In Kansas, you have to show proof that you are a U.S. citizen to register to vote, and that requirement has held up tens of thousands of registrations and produced an enormous list of would-be voters who are essentially in limbo — all because they haven’t shown a birth certificate or passport. Now Kansas’ top elections official in Kansas wants that list purged, and that’s leading to a fight. Like a lot of people, Cody Keener registered to vote for the first time at the Division of Motor Vehicles. Keener is 21 and comes from a long line of Kansans. So he figured he was set to both drive and vote, but he was wrong. He recently learned that his registration is incomplete because he hasn’t shown proof that he’s a U.S. citizen. “It’s very discouraging to young people,” says Keener. “I’m a full-time student, I work anywhere from 20 to 30 hours a week.”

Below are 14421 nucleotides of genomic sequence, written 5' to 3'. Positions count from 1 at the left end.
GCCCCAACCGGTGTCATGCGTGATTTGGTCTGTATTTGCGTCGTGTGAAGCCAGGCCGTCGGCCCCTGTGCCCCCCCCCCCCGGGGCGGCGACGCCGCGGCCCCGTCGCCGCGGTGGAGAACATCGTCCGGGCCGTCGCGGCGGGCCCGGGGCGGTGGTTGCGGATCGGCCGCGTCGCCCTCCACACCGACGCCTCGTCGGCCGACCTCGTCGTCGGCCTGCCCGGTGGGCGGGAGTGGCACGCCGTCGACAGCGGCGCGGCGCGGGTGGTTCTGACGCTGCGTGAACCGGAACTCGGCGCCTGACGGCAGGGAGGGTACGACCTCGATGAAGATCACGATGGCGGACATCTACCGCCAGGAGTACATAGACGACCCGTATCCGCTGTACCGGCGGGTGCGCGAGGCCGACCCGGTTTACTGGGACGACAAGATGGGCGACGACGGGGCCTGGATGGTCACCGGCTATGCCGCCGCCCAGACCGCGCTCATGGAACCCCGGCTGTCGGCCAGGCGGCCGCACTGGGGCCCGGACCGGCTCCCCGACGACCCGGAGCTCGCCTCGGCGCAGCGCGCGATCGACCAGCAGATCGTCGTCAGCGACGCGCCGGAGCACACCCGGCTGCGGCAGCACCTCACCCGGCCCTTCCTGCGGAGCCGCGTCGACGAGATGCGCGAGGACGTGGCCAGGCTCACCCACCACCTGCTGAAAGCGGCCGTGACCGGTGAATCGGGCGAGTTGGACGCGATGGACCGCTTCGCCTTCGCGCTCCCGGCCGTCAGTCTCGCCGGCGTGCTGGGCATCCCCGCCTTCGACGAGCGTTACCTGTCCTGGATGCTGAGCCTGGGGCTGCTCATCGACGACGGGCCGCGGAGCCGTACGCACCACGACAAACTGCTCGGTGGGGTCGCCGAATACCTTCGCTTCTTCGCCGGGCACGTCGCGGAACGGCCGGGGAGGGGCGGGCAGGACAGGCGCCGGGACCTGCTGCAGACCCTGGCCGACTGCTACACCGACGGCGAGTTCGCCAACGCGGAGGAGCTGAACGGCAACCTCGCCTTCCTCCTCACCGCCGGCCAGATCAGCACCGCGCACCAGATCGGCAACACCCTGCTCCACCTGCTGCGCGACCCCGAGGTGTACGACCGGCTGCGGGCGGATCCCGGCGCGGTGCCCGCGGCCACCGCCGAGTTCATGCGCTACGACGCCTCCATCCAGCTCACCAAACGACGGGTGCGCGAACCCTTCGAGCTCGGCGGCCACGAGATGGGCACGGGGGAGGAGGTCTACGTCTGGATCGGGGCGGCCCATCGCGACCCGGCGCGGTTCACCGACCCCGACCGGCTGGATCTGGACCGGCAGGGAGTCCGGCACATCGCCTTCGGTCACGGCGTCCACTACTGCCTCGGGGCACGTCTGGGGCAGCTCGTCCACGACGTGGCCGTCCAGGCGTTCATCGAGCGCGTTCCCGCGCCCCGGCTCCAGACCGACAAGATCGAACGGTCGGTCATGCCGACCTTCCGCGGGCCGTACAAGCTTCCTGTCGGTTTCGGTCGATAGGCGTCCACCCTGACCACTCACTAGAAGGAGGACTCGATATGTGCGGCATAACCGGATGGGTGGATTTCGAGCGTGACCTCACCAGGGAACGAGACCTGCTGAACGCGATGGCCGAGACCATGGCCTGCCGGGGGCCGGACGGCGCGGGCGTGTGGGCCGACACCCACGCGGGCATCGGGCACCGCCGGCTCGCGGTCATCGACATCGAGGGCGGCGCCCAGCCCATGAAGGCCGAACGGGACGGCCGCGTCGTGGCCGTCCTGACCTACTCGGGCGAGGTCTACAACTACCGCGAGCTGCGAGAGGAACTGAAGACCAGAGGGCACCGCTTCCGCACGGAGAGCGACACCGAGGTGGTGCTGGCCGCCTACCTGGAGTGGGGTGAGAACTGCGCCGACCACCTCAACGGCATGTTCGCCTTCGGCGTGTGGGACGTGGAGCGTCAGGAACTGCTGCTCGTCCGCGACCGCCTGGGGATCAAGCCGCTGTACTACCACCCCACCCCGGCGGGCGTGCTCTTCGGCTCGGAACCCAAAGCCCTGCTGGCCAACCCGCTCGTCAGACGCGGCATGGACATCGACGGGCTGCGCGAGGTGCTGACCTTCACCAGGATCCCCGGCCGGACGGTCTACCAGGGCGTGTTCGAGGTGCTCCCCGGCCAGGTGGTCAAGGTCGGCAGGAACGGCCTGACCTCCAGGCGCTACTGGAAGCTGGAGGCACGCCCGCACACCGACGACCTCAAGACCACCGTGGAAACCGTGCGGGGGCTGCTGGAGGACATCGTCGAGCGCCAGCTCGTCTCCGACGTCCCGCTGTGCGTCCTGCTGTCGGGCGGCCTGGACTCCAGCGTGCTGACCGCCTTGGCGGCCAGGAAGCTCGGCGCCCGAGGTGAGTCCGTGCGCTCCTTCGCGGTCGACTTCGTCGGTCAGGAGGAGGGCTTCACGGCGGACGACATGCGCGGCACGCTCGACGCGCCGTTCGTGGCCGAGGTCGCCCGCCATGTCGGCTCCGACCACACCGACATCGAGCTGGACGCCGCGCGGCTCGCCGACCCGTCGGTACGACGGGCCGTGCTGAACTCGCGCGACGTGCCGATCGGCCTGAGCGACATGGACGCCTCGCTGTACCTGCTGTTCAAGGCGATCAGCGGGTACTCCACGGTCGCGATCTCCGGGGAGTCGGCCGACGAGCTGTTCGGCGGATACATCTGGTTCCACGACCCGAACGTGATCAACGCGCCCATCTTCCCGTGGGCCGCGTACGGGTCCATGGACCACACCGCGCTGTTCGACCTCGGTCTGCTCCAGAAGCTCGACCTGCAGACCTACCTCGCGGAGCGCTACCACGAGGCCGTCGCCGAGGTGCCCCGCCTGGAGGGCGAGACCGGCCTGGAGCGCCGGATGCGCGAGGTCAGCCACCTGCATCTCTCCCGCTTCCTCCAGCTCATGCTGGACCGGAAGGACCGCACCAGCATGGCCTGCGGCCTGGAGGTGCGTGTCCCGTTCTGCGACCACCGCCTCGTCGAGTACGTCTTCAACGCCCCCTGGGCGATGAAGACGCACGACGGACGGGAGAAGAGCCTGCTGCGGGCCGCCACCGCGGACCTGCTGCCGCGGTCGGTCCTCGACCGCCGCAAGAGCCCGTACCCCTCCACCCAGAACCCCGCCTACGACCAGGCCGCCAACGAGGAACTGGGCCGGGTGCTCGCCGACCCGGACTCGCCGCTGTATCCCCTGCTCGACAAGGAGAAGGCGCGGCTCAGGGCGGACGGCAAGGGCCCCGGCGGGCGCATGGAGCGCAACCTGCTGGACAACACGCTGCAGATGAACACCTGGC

Keener says that digging up documentation to complete the registration will be a hassle. To make matters worse, his wife is also on the state’s list of suspended voters, along with more than 36,000 other people — a group that would just about fill major a league baseball stadium.
“And when you have that many people who didn’t finish their registrations, you know something is the matter with the law,” says Marge Ahrens, co-president of the League of Woman Voters of Kansas. “It’s a sign of failure.”
Ahrens says the list has exploded since 2013, when the state started requiring proof of citizenship. It’s ballooned into by far the largest list of its type, according to the ACLU. One reason is that unlike Arizona and Georgia — the two other states that currently require proof of citizenship to vote — Kansas has never imposed a time limit on completing a voter registration.